Academic journal article Michigan Journal of Counseling

Wen-Wu in Counseling with Men

Academic journal article Michigan Journal of Counseling

Wen-Wu in Counseling with Men

Article excerpt

Wen-Wu in Counseling with Men

Men do not attend mental health treatment at the same rate as women (Prior, 1999; Vessey & Howard, 1993). Scholars have suggested that men are not attracted to mental health counseling because it does not honor a masculine way of being (e.g., Brooks, 1998; Wexler, 2009). Mental health counseling typically emphasizes that clients share their feelings, explore their problems, admit their vulnerabilities, and utilize a client-counselor relationship for change (Robertson & Fitzgerald, 1992). Traditional masculine ways of being often proffers incongruent qualities such as restricting emotions, establishing superiority, showing strength, and being independent (Levant & Kopecky, 1995).

Masculine ways of interacting and sharing frequently emphasize a physically active orientation (e.g., Brooks, 2010; Glicken, 2005; Kiselica, 2005; Rabinowitz & Cochran, 2002). Mental health counselors may need to honor this way of being in session in order to better facilitate some men's counseling experience. The present treatise is one approach to taking a more active orientation towards counseling by challenging men to conceptualize their health through the Chinese concept of wen-wu. This application is not meant to define treatment with men, rather to shape early interactions and facilitate deeper dialogs later in counseling.

Wen-Wu

Traditional Chinese depictions of masculinity have highlighted the balance between wen and wu (Louie, 2002; 2003; Louie & Edwards, 1994). This is a conceptualization of masculinity that roughly translates to English to mean wen, literary/civil/mental, and wu, martial/physical. According to Louie, this concept is most prevalent in China but is reflected in most East Asian cultures. Wen -wu encompasses a duality of mental and physical attainment in masculinity and serves to honor both scholar and soldier as being equally masculine. Louie noted that at one time, having a balance between these two elements might have been as desirable as having one or the other present. The context would have dictated what was needed most, but both elements were considered an acceptable expression of manhood.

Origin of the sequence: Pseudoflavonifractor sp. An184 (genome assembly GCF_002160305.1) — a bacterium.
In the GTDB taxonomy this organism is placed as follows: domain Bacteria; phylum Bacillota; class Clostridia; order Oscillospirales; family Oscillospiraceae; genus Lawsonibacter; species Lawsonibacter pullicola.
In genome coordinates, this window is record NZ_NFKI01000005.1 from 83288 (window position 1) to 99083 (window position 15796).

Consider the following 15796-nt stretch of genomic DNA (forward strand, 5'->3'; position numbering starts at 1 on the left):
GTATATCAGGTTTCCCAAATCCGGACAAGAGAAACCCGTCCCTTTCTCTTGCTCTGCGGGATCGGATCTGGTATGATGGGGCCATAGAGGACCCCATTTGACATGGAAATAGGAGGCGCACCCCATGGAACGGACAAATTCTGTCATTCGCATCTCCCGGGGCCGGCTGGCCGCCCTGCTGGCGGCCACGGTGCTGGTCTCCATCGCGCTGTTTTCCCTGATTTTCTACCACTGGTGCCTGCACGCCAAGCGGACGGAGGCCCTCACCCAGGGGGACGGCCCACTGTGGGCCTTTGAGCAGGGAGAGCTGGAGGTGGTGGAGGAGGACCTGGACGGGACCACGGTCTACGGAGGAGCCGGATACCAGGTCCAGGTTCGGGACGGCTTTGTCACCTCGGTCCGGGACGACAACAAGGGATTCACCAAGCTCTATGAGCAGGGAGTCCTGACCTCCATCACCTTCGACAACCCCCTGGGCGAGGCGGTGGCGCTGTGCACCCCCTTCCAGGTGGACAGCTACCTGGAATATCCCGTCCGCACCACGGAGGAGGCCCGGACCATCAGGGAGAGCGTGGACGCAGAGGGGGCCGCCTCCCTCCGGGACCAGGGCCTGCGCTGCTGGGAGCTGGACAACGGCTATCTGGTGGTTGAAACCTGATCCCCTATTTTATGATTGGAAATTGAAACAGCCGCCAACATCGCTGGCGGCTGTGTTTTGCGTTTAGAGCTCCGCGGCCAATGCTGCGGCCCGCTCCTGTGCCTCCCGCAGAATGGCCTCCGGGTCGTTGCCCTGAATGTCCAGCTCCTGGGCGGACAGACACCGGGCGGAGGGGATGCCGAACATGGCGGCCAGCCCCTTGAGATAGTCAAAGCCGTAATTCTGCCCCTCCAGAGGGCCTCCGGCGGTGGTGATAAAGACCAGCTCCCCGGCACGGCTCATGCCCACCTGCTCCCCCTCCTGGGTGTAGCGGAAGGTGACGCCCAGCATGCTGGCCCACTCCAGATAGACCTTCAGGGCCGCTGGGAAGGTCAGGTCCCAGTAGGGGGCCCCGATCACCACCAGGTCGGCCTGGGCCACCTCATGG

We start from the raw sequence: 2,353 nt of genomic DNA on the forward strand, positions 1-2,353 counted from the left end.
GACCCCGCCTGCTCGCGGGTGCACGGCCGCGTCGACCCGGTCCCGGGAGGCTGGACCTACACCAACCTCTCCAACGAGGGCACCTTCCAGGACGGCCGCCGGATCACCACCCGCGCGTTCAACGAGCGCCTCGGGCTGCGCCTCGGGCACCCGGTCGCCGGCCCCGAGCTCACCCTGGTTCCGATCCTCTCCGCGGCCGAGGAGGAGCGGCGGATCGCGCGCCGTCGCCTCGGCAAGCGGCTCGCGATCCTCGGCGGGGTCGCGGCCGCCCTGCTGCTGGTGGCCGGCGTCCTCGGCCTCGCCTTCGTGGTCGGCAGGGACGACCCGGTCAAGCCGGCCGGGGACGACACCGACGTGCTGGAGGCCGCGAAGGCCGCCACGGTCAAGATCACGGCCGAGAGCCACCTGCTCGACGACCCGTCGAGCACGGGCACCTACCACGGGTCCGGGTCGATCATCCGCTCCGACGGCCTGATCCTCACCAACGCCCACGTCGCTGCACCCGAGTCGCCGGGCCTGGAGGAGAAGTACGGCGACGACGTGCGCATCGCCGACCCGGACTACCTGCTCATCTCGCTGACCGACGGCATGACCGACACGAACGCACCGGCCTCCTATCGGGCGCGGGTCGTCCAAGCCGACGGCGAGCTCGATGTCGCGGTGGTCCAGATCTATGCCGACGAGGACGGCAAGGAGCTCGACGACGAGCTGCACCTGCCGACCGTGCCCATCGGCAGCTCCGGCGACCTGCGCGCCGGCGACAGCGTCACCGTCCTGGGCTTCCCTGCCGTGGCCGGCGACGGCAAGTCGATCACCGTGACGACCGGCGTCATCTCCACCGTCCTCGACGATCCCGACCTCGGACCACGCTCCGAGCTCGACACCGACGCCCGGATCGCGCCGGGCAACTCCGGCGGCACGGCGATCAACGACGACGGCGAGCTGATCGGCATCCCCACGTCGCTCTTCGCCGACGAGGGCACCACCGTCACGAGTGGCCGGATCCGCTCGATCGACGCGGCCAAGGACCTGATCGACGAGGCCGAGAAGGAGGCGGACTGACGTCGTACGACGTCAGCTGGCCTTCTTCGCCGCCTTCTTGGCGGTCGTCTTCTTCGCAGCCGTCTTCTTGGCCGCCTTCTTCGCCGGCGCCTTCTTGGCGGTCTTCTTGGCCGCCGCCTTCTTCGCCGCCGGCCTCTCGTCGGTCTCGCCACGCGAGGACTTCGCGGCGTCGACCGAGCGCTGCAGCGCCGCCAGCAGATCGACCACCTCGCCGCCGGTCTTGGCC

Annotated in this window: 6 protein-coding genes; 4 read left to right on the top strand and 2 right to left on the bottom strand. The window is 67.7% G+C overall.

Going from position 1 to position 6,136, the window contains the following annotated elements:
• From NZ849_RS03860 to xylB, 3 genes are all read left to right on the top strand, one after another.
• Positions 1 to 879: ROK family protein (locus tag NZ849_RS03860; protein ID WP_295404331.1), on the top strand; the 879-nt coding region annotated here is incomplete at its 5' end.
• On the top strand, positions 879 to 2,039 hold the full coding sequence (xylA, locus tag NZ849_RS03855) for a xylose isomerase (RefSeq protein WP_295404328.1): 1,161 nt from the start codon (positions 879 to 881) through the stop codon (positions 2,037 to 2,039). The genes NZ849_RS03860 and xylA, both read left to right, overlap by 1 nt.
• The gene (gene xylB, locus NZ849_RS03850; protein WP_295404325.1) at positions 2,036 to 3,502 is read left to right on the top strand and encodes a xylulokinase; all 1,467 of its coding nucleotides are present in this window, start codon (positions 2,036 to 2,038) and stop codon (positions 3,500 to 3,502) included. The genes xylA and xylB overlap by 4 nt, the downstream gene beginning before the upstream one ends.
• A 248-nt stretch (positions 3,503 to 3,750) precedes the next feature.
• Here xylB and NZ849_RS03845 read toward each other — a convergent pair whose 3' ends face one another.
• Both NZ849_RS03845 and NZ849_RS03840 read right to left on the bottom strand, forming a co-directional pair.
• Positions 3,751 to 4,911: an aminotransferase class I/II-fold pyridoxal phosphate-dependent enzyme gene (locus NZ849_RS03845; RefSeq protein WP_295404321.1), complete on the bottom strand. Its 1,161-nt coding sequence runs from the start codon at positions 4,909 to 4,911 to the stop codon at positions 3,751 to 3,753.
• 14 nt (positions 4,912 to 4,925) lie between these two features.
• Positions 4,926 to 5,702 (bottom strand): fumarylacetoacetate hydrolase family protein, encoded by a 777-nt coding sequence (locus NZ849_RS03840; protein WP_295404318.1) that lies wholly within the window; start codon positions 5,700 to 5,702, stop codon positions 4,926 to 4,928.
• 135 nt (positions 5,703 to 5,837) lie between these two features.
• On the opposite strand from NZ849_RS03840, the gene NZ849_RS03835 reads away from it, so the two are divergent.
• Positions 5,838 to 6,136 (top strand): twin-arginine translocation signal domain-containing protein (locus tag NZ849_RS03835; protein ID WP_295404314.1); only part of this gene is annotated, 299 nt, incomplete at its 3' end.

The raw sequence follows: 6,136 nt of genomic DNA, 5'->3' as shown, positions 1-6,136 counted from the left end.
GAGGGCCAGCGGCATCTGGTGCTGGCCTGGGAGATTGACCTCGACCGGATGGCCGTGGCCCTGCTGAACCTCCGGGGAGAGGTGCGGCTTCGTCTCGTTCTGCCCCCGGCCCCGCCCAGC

Education is the most common representation of wen, which is supposed to depict the strength of mind and civility that an individual possesses. Louie (2003) noted that in East Asian countries many political leaders emphasize their educational attainments to depict their worthiness for leadership. In contrast to wen, wu is oriented towards physical strength and is sometimes tied to the martial arts. Louie noted that many American politicians will distance themselves from their education (wen) and gravitate towards their action-oriented pursuits (e.g., hunting, sports; i.e., wu). This is an example of how Westernized conceptualizations of masculinity tend to prioritize a wu-type of masculine strength, even in contexts when they are not intuitively desirable. When applying these concepts to counseling, the emphasis is placed on balancing these elements rather than having one supersede the other.

Applying Wen-Wu

The first step in using wen-wu with male clients is to introduce the concept in session. Most people are familiar enough with yin-yang that it can serve as a useful comparison. Both yin-yang and wen-wu are dualities that reflect a balance or harmony of forces. Informing the client about this balance between the "scholar" and the "warrior" or the "mind" and the "body" provides a foundation for additional discussion. Also noting how counseling will require wen and wu elements can help frame the counseling process. Early on in counseling, this framework might also facilitate a sense of structure for men who might feel especially vulnerable during initial meetings.

The second step is to help break down the two elements and generate examples of how clients are actively living out these qualities of wen and wu. …

Search by... Author
Show... All Results Primary Sources Peer-reviewed

Oops!

An unknown error has occurred. Please click the button below to reload the page. If the problem persists, please try again in a little while.